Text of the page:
Gem Focus – June 2021

Posted on June 7, 2021 by Çiğdem Lüle, PhD, FGA, GIA GG, DGA

Fluorite: Of fluorescence and fluorine.

Brightly colored crystals of fluorite, a.k.a., fluorspar, in large sizes have been a prized possession of mineral collectors for hundreds of years. This calcium fluoride mineral was first named by Carlo Antonio Galeani Napione in the late 18th century. He was inspired by the Latin word “fluere” meaning “to flow” because the mineral is used as a flux in iron smelting for industrial purposes. Later the term fluorescence and the name of element fluorine are derived from fluorite. There are numerous countries in the world that produce fluorite as it is also a major ore mineral for element fluorine. Each locality has its special characteristic when it comes to collectable mineral specimens. USA is one of the major producers of fluorite. It is also the official state mineral of Illinois.

Faceted green fluorite from New Hampshire, US. 237ct. Sold for $16,250 in 2013.
Courtesy of Heritage Auctions.

Fluorite forms in the cubic system with several different habits. If the crystals are transparent and fully formed, they are perfect candidates as display specimens. Fluorite’s four directional perfect cleavage and Mohs’ hardness of 4 are the major contributors to its low durability. Despite that, transparent and vividly colored crystals are popular amongst collectors. It also comes in almost every color of the spectrum and multicolored examples are not uncommon. Color zoning is not only limited to single crystal specimens but also seen in aggregate fluorite formations that are typically sought after for carvings. In fact, the world famous “Blue John Mine” in Derbyshire, England, UK, has been producing the unique purple-blue-yellow banded fluorite since the 18th century. Although similar colored and patterned fluorites were later discovered in different countries, notably in China, Blue John from England has a devoted group of collectors for its history. Exquisite and large ornamental objects carved from Blue John specimens are particularly well appreciated in local and national museums in England as British heritage.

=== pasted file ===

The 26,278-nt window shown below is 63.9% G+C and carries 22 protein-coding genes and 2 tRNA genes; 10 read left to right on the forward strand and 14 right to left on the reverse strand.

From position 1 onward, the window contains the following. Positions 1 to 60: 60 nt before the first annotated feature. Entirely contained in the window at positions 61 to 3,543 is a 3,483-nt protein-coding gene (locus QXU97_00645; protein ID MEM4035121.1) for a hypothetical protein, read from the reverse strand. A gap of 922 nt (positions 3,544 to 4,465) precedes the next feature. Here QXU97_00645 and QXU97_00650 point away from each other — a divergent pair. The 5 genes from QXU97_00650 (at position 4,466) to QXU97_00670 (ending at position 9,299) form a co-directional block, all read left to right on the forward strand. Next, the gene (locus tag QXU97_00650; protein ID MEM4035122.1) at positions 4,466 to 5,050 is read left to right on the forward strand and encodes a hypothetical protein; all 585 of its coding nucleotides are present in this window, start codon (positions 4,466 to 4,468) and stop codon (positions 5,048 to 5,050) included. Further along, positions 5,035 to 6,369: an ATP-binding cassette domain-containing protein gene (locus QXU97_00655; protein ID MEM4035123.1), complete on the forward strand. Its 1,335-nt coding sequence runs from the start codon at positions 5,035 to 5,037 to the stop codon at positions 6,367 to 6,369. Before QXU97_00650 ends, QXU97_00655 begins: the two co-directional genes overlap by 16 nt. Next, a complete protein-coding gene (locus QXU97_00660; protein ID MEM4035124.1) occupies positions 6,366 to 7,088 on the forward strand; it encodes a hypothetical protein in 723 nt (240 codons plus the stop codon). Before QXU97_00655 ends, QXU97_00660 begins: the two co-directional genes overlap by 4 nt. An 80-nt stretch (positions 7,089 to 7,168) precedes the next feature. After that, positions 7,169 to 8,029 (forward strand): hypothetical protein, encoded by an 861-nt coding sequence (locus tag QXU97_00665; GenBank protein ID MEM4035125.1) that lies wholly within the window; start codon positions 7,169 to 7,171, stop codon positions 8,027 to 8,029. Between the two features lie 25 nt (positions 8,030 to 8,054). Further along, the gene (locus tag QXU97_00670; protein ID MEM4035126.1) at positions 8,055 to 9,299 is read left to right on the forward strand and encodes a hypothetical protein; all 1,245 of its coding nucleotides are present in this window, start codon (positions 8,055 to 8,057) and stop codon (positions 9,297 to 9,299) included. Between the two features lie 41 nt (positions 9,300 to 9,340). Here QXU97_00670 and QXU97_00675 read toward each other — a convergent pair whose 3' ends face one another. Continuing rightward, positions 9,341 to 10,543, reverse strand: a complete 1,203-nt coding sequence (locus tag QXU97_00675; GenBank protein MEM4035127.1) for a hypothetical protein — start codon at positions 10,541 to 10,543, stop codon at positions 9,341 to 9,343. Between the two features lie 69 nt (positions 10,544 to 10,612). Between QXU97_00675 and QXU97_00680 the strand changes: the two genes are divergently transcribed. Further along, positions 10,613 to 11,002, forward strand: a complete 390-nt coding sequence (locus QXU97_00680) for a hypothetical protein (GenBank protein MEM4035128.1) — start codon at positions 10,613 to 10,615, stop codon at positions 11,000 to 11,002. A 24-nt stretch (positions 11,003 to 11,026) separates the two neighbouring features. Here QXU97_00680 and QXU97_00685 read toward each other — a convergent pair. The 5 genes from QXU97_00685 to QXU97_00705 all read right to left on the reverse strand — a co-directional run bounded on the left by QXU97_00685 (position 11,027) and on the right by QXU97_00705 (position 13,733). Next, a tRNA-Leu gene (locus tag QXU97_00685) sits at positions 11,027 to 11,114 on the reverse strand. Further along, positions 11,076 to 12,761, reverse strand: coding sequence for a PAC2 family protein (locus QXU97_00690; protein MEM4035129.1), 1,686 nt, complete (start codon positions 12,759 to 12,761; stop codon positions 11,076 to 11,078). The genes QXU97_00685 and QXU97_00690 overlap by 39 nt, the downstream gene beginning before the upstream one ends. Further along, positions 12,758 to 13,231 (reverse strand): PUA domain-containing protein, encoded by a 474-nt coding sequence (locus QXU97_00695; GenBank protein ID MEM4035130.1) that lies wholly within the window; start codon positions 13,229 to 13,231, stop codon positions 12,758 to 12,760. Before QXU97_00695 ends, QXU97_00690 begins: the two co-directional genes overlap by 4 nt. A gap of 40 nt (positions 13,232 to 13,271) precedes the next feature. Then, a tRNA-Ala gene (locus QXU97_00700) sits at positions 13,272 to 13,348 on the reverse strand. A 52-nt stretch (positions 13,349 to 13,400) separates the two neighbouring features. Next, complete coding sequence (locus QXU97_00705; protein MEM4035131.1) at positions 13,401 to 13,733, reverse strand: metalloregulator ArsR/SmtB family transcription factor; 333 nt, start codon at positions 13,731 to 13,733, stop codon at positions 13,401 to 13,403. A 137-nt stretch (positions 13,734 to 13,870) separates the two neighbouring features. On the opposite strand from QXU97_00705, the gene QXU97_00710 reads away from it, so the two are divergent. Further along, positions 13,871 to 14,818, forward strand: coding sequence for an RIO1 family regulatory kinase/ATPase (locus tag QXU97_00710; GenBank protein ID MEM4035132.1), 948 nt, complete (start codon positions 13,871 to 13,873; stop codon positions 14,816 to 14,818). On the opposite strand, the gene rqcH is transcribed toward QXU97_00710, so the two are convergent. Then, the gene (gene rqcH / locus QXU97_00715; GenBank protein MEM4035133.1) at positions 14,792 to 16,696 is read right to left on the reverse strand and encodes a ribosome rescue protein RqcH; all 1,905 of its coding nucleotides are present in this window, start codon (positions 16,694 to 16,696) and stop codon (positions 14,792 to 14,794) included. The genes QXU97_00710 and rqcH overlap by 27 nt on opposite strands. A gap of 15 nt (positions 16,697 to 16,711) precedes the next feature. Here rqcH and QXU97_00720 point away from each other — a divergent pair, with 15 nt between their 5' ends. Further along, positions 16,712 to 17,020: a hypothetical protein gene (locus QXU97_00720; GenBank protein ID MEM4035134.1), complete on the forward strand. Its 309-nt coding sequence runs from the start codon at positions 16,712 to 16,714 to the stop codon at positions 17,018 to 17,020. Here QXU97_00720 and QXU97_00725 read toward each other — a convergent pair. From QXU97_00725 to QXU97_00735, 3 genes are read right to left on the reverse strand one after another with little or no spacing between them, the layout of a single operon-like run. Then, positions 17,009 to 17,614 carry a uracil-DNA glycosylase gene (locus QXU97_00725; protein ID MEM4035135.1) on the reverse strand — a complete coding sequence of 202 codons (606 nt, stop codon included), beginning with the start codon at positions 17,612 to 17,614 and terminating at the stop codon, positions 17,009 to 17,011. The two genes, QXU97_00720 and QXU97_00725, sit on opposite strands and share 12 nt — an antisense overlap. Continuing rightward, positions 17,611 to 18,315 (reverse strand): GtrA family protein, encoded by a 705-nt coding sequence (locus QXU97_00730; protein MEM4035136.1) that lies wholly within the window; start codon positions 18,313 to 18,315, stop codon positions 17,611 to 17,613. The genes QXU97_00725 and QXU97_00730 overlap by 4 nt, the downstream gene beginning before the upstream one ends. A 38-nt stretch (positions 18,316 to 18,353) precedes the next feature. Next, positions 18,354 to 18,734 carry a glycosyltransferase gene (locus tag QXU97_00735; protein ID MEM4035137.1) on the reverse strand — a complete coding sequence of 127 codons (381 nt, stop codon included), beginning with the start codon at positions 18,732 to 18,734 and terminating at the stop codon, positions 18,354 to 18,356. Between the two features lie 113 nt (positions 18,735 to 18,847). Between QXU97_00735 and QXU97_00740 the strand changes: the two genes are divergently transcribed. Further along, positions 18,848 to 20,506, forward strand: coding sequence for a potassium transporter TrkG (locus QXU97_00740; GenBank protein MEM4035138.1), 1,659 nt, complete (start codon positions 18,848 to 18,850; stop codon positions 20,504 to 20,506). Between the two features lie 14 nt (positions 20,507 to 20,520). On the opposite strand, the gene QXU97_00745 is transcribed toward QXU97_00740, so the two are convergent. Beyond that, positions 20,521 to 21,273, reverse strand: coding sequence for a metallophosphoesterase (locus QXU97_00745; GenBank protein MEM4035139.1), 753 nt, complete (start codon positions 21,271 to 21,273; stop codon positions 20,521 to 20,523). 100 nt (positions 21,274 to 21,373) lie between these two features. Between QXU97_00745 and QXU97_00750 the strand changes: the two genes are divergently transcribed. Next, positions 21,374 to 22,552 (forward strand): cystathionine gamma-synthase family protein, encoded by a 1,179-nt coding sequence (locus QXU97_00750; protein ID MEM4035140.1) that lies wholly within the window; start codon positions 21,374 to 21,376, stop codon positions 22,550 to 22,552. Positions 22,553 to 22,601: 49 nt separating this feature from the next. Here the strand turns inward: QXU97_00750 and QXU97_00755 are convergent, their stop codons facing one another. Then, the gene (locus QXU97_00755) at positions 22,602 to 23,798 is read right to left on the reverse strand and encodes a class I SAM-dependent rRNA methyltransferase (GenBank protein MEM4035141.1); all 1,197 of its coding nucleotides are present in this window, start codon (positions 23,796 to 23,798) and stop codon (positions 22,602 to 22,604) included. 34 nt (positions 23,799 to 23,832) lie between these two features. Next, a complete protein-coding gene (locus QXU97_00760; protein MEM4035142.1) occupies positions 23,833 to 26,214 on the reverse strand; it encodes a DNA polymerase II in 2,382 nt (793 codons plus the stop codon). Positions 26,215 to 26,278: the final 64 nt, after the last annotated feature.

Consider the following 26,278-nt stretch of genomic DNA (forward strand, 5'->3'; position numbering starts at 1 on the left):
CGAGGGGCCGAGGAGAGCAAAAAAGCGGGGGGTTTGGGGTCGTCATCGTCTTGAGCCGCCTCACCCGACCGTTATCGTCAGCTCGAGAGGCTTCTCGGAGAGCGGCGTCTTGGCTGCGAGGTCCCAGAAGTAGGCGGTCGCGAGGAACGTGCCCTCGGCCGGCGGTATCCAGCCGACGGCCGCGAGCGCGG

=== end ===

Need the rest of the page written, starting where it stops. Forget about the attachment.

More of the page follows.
Gemologists would easily separate fluorite from similar looking minerals by its low refractive index of 1.43. Its specific gravity is 3.18 which is easily felt when handled. The only phenomenon known to fluorite is color change and it is extremely rare. Since most banded and translucent fluorites are fashioned as beads, the weight of long strands and low hardness should be carefully considered during stringing and use. The faceted examples are mostly kept in collections unmounted but if they are mounted in jewelry, it is wise to keep them as earrings and pendants since even a small blow would split the stones alongside their cleavage planes. The same situation must be taken into account and such jewelry should not be put in ultrasonic cleaners.

Fluorite on baryte, sphalerite, and calcite from Elmwood Mine, Tennessee, US. 10.5 x 9.75 x 6 inches. Sold for $125,000 in 2013. Courtesy of Heritage Auctions

Fluorite is not known to be synthesized as a gemstone, nor is treatment common. It certainly would not take any heat, however, some irradiated examples from New Hampshire are reported. Pricing of fluorite varies immensely from a few dollars a strand for commercial grade beads to thousands of dollars for rare and large faceted gems. Most commonly traded sizes are 3 to 5 carats for cut stones in the middle market and if they are transparent with vivid colors, per carat price might be as high as a few hundred dollars retail.

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